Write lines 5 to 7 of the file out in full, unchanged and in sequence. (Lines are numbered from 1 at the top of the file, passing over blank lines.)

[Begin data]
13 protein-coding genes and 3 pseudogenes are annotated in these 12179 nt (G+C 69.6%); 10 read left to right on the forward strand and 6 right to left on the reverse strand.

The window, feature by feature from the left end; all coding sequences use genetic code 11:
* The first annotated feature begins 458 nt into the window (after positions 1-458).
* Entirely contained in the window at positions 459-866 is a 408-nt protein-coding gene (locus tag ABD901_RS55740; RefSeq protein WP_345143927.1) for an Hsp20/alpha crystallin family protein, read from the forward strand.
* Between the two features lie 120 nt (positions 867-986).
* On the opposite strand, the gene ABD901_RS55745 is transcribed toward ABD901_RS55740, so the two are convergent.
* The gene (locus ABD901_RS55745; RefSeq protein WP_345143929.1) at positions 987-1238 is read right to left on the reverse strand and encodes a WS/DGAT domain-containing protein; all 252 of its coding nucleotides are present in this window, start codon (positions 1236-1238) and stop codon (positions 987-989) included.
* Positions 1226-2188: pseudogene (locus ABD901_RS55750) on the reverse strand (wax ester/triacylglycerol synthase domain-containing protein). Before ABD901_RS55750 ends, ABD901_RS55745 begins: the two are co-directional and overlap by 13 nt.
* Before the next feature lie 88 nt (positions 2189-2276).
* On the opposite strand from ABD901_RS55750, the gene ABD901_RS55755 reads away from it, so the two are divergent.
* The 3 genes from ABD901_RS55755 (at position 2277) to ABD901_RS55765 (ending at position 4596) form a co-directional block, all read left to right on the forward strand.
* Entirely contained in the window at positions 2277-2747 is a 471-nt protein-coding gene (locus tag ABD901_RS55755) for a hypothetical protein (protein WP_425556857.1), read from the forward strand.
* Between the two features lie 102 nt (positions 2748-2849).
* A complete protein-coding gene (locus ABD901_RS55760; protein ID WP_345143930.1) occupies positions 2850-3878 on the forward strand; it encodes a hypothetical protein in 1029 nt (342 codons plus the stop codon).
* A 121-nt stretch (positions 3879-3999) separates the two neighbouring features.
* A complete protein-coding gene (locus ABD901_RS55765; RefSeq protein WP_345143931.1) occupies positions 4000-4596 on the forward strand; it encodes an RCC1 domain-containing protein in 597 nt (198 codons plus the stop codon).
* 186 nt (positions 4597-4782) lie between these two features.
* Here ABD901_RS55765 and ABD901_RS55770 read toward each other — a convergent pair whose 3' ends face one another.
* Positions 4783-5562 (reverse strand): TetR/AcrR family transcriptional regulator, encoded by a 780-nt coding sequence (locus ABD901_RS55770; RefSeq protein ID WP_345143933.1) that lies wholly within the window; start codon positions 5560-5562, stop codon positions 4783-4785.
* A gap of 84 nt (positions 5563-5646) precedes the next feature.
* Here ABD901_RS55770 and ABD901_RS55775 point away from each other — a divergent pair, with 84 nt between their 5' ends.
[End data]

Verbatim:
* Between the two features lie 120 nt (positions 867-986).
* On the opposite strand, the gene ABD901_RS55745 is transcribed toward ABD901_RS55740, so the two are convergent.
* The gene (locus ABD901_RS55745; RefSeq protein WP_345143929.1) at positions 987-1238 is read right to left on the reverse strand and encodes a WS/DGAT domain-containing protein; all 252 of its coding nucleotides are present in this window, start codon (positions 1236-1238) and stop codon (positions 987-989) included.